THE mess to which Mr Bradley Roberts referred as the reason for the PLP’s introduction of VAT into The Bahamas began in earnest under the PLP’s watch between fiscal 2002/3 and 2006/7. During that period, while the Bahamian economy enjoyed the benefits of global economic buoyancy and government revenue growth, the PLP increased the level of Government debt by 46 per cent, from $1.676 billion to $2,441 billion – an increase of $765 million.
This was a period of continuous annual revenue growth, with cumulative growth for the period of $479, representing an increase of 55 per cent. In the face of this revenue growth and economic buoyancy, the Christie Administration nevertheless proceeded to grow government debt by 46 per cent. This growth of debt in good economic times is the most eloquent argument for the need of tax reform and the rationale for the introduction of VAT at this time. It reflects the fact of a fundamental fiscal imbalance that needs to be addressed. It demonstrates the PLP Chairman’s intellectual dishonesty or his ignorance of the issue that he failed to see this as the reason for VAT and chose to blame a period that suffered the full impact of the greatest economic recession since the Great Depression 80 years ago.
The intellectual dishonesty of comparing fiscal performance during the period devastated by the greatest global recession in eighty tears with that of any other period in recent times is hugely shameful, and that is precisely what the PLP apologists insist on doing in order to rationalise the miserable fiscal performance of the Christie Administration. The FNM have governed The Bahamas for three non-consecutive terms and two of those terms were in ordinary economic times much as the one completed term of Prime Minister Christie.
The PLP apologists are keen to avoid a comparison of the fiscal performance of the governance of these periods. They dread acknowledging that in ordinary economic times the Christie Administration in its one completed term in office added more to the government debt than the Ingraham Administration did in its first two terms of governance in ordinary economic times, when it was not facing the greatest global recession in 80 years.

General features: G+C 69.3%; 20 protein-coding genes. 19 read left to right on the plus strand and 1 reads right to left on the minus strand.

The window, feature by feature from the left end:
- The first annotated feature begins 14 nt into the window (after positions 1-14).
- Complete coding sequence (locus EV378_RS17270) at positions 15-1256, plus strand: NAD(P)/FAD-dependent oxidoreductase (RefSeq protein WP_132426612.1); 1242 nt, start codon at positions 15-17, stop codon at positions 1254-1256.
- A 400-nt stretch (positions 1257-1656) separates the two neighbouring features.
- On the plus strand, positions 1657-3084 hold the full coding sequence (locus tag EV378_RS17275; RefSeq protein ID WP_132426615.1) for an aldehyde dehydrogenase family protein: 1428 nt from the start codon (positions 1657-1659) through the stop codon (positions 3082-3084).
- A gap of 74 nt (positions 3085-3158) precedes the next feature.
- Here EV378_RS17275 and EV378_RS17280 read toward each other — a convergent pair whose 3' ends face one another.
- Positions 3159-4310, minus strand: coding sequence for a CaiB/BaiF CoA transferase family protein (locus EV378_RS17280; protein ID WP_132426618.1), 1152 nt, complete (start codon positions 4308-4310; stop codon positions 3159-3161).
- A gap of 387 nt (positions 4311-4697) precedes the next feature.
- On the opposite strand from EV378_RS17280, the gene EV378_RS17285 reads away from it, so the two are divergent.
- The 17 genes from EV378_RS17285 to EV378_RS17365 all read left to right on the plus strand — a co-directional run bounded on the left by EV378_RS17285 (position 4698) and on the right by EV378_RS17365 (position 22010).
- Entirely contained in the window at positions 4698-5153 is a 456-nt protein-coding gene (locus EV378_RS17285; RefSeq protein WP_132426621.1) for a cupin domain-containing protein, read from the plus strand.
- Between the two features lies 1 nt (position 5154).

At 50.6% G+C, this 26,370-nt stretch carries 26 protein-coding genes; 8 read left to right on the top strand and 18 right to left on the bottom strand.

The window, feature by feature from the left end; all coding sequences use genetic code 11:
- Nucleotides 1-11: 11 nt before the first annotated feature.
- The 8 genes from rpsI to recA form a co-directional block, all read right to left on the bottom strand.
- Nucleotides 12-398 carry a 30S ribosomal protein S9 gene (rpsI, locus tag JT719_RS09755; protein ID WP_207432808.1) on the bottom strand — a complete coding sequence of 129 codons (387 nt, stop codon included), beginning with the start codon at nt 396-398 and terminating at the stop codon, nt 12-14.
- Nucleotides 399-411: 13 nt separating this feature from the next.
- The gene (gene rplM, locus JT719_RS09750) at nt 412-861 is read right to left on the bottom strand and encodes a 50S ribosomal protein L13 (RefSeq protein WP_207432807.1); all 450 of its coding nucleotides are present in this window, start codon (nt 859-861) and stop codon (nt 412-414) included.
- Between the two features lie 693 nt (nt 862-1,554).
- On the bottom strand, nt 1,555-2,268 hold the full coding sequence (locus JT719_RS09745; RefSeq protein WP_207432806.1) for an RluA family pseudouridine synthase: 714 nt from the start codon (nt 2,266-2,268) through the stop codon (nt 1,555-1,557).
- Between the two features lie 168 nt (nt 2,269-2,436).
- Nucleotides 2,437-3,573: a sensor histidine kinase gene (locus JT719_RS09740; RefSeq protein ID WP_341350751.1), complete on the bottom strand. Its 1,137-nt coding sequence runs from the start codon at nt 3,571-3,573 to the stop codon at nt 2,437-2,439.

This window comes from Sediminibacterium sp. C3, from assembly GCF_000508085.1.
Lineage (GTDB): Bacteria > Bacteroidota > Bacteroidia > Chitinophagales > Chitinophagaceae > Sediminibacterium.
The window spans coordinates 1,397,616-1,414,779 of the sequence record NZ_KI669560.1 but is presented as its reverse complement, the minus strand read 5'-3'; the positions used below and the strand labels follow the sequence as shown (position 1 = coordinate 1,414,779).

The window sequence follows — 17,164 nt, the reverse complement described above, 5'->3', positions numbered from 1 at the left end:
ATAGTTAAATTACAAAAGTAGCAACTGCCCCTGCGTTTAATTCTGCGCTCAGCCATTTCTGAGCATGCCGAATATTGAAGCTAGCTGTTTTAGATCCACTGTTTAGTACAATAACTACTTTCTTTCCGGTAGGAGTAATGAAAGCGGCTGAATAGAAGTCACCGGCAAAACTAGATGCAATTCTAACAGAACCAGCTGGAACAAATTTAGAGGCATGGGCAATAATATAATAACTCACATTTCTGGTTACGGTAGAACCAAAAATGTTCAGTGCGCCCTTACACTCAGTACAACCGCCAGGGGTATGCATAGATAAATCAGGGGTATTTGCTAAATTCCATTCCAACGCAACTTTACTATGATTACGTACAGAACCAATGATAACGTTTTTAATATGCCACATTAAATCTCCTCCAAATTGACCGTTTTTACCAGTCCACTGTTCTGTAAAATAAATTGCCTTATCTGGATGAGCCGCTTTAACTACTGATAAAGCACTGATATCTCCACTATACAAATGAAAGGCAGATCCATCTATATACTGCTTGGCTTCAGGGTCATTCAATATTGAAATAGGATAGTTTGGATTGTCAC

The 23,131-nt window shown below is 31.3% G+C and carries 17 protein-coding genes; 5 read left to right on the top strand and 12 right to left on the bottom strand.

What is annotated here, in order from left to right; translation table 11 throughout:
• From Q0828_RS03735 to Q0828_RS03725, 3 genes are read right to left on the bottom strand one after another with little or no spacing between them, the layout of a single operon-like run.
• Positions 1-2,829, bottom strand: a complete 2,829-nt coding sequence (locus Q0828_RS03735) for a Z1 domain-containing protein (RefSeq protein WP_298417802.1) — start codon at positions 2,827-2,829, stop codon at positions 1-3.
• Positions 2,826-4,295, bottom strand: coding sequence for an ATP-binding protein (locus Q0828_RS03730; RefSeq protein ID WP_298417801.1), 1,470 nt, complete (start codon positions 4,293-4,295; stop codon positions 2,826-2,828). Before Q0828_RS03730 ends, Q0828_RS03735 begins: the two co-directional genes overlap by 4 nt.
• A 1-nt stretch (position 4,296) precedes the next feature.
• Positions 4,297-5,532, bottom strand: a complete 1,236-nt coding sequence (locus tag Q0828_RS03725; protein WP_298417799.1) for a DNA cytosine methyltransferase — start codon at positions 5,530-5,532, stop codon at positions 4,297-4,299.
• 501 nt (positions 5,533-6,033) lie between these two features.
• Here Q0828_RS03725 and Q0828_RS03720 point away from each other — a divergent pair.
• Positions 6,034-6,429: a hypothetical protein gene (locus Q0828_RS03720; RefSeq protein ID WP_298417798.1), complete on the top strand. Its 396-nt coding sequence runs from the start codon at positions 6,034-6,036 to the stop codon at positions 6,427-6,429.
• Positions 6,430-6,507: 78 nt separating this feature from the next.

In point of fact, during the period October, 1992, to June, 2002, under the first two terms of the Ingraham Administrations, the government debt increased by $724 million to $1.676 billion. Under the first Christie Administration, from July, 2002 to June, 2007, the government debt increased by $765 million to $2.441 billion. This is a comparison the PLP apologists never make.
An increase in debt during the period of a severe global recession is not proof of a reason for an increase in taxation unless that global recession is seen as a permanent condition. The level of government debt is not by itself a reason for an increase in taxation unless it may be concluded that in ordinary times that debt will continue to rise. The incontrovertible reason for fiscal reform and for an increase in taxation is the persistence of recurrent fiscal deficits – the gap between current expenditure and government revenue in ordinary times, not extraordinary times. And the example of persistent and excessive fiscal deficits in ordinary times in The Bahamas is best demonstrated by the experience of the PLP Government, especially during the period 2002/3 to 2006/7. And unfortunately that pattern is continuing apace presently.
The growth in government debt between fiscal 2007/8 and 2011/12 was firstly a consequence of the deterioration in government revenue brought on by an historic global recession. Whereas the PLP enjoyed cumulative revenue growth of 55 per cent during the five-year period 2002/3 and 2006/7, during the five-year period 2007/8 to 2011/12 cumulative revenue grew by 6 per cent, and in three of those years revenue actually fell.
To put this in more graphic perspective, when the Christie Administration was increasing government debt by 46 per cent government revenue was growing by an average annual increase of over 10 per cent. On the other hand, during the fiscal period 2007/8 to 2011/12 under the impact of the global recession the average annual revenue increase was 1 per cent. So to reference the period 2007/8 to 2011/12 as the reason why VAT needed to be introduced, while ignoring the more obvious and unjustified recklessness of the previous five years under the Christie Administration is either ignorance or dishonesty.
The second driver of government borrowing during the period 2007/8 to 2011/12 was the universally recognised obligation of governments to take fiscal action to ease the pain and suffering brought on by an unusually harsh global recession. It does not matter whether the PLP apologists recognise the reality of this global recession or whether they understand the consequent need to take action to help those who stood to suffer the most from the fall-out of the recession.
The FNM Government undertook a considered programme of essential capital investment in which it created major capital assets like airports and highway systems that would position The Bahamas to maximise the country’s benefits from the next cycle of economic expansion while at the same time sustaining employment levels to the greatest extent possible in face of the global recession.
The critical distinction between this programme of expenditure undertaken by the FNM and that of the Christie Administration is the unmistakable evidence of capital investment represented by that expenditure which is to be seen all around you, and the levels of employment the FNM sustained in the face of a global recession. It would seem the present administration is finding it impossible to maintain employment levels even in the absence of a global recession.
Today’s article was contributed
by a Tribune reader